Examining Vaccine Compliance and Insurance Coverage in Southern California
According to the Centers of Disease Control and Prevention (2016), vaccines have been identified as the most effective approach to preventing communicable diseases. However, concerns over vaccine safety have led parents and caregivers to delay or forgo completing vaccines for their children. The World Health Organization (n. d.) has termed the refusal or delay in vaccines despite the availability or access as “vaccine hesitancy.” The aim of this study is to observe if there is a relationship between healthcare insurance coverage and vaccine compliance among kindergarten students in Southern California counties. Additionally, the study examined the relationship between healthcare insurance coverage and vaccine compliance among kindergarten students in Southern California counties and examine if combination shots were associated with overall vaccine compliance. There were two datasets used for the analyses performed: the American Community Survey and the California Department of Public Health Kindergarten Immunization Assessment. A chi-square test for independence test and an independent samples t-test were conducted. Results showed that cities with higher rates of insurance coverage had more kindergarten students meeting compliance rate threshold (t(306) = 3.192, p = .05). Furthermore, kindergarten students who did not meet overall vaccine compliance were 17.7 times more likely to have not completed a combination vaccine series. Programs such as Vaccines for Children and policies like SB 277 improve vaccine compliance but do not address fears and concerns over vaccine safety.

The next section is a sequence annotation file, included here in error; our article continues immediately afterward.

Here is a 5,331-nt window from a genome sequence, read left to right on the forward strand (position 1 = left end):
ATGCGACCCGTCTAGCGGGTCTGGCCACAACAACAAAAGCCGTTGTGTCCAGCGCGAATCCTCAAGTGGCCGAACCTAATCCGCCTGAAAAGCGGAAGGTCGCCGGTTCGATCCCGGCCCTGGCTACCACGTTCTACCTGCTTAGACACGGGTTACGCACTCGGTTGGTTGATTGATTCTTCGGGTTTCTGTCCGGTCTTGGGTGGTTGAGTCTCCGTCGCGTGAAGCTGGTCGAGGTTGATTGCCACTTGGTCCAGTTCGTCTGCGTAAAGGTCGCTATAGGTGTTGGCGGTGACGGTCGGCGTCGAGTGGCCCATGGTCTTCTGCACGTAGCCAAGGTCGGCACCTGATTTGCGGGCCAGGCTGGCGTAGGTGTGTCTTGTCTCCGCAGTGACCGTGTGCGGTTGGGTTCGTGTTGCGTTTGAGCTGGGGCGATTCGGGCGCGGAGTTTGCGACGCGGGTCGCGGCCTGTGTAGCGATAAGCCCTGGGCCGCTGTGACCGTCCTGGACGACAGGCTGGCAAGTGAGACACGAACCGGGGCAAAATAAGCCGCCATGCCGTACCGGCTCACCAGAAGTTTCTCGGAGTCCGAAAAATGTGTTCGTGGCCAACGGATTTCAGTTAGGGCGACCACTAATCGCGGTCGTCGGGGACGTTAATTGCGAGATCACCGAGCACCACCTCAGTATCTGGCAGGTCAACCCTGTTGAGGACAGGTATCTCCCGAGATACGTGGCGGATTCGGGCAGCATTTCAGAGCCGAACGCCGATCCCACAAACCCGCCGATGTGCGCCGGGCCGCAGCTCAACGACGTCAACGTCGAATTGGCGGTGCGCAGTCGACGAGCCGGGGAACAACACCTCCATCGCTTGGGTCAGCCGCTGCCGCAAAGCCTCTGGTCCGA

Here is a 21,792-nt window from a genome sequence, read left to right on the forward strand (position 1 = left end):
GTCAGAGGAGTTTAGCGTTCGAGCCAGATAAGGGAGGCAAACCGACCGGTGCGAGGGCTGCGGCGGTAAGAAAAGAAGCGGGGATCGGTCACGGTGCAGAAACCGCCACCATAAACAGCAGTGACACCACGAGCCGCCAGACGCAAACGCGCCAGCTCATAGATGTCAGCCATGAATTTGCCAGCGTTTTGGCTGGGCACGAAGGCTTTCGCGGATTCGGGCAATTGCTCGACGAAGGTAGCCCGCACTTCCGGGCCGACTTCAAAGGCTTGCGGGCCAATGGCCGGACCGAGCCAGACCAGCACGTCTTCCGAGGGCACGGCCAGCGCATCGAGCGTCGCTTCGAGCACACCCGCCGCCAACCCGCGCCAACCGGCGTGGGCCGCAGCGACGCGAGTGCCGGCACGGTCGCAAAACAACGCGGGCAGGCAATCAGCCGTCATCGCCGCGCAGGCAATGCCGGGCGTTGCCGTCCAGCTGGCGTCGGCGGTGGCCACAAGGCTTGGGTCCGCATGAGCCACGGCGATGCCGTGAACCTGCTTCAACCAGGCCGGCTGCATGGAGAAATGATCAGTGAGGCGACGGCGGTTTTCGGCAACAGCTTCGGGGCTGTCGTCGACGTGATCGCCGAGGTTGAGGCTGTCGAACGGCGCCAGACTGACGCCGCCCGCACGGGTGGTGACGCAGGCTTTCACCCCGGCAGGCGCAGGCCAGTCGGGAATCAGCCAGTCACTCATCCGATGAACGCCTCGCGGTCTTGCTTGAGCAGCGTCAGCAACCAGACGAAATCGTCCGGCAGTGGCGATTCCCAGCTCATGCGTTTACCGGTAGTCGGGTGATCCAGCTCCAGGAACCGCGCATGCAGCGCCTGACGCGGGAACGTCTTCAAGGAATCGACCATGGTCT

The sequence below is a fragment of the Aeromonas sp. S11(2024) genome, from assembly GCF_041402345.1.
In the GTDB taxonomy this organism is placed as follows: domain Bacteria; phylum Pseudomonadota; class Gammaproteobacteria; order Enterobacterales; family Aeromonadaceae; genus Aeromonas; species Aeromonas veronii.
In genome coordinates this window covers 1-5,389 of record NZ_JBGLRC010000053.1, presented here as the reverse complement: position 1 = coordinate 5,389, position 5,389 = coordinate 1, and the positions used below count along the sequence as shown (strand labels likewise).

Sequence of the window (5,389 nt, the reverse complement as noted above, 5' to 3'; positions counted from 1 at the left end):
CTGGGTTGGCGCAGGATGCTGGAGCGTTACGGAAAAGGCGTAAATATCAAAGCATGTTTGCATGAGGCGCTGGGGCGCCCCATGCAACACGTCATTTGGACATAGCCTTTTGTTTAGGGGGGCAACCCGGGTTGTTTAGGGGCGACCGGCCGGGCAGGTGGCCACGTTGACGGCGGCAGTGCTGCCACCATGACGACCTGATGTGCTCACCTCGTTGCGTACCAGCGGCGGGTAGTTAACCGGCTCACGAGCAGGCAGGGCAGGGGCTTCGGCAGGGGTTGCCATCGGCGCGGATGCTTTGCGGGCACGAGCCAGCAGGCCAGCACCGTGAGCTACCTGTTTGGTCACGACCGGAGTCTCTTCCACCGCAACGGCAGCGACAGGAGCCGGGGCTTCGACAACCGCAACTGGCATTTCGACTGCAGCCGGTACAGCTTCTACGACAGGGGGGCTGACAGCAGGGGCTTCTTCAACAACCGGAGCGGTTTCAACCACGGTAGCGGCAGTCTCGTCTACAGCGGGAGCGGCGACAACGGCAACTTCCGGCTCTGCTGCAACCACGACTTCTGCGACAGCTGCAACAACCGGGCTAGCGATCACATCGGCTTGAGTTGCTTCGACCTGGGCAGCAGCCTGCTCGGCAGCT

A thesis submitted in partial fulfillment of the requirements for the degree Master of Public Health